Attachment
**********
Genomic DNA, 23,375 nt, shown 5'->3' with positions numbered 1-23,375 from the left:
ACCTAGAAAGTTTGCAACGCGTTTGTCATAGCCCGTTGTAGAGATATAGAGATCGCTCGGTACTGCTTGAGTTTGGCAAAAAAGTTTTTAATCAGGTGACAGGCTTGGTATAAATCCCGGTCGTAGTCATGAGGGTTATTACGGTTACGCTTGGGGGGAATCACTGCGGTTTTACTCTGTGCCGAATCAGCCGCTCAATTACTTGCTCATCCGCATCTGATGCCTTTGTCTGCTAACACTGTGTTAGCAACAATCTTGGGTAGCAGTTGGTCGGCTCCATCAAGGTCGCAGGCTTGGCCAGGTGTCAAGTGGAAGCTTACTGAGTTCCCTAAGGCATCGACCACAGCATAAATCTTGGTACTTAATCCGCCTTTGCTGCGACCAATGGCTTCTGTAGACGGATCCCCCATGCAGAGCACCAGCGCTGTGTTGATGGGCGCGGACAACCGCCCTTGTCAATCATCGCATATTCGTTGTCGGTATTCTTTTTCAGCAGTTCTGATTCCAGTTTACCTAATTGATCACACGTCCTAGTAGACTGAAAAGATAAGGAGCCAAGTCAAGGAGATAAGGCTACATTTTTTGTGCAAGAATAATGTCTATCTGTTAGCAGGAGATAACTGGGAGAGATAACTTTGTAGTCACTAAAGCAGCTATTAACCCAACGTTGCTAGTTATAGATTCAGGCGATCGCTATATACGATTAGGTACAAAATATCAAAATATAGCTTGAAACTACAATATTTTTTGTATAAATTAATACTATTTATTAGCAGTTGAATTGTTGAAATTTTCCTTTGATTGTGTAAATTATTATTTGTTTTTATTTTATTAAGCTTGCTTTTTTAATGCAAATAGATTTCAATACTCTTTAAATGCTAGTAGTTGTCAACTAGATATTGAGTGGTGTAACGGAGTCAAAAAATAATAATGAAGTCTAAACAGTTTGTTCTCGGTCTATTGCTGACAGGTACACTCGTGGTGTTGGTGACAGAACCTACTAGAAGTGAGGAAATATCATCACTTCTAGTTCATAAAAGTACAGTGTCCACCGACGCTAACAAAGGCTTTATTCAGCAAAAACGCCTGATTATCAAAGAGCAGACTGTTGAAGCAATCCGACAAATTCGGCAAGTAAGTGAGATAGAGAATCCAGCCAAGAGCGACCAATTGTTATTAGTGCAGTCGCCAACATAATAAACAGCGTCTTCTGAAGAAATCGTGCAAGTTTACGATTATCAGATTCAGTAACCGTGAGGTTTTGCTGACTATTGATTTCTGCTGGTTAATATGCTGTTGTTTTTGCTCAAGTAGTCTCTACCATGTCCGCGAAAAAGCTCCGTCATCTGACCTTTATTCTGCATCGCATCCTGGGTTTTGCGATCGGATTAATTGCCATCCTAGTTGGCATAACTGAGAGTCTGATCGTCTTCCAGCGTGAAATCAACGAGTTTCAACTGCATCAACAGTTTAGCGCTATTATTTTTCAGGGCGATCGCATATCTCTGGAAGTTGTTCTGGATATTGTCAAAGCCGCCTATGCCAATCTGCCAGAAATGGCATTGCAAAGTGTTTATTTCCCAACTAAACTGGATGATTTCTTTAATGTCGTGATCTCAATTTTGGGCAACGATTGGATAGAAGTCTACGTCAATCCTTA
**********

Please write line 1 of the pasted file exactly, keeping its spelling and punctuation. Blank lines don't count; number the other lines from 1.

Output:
Genomic DNA, 23,375 nt, shown 5'->3' with positions numbered 1-23,375 from the left: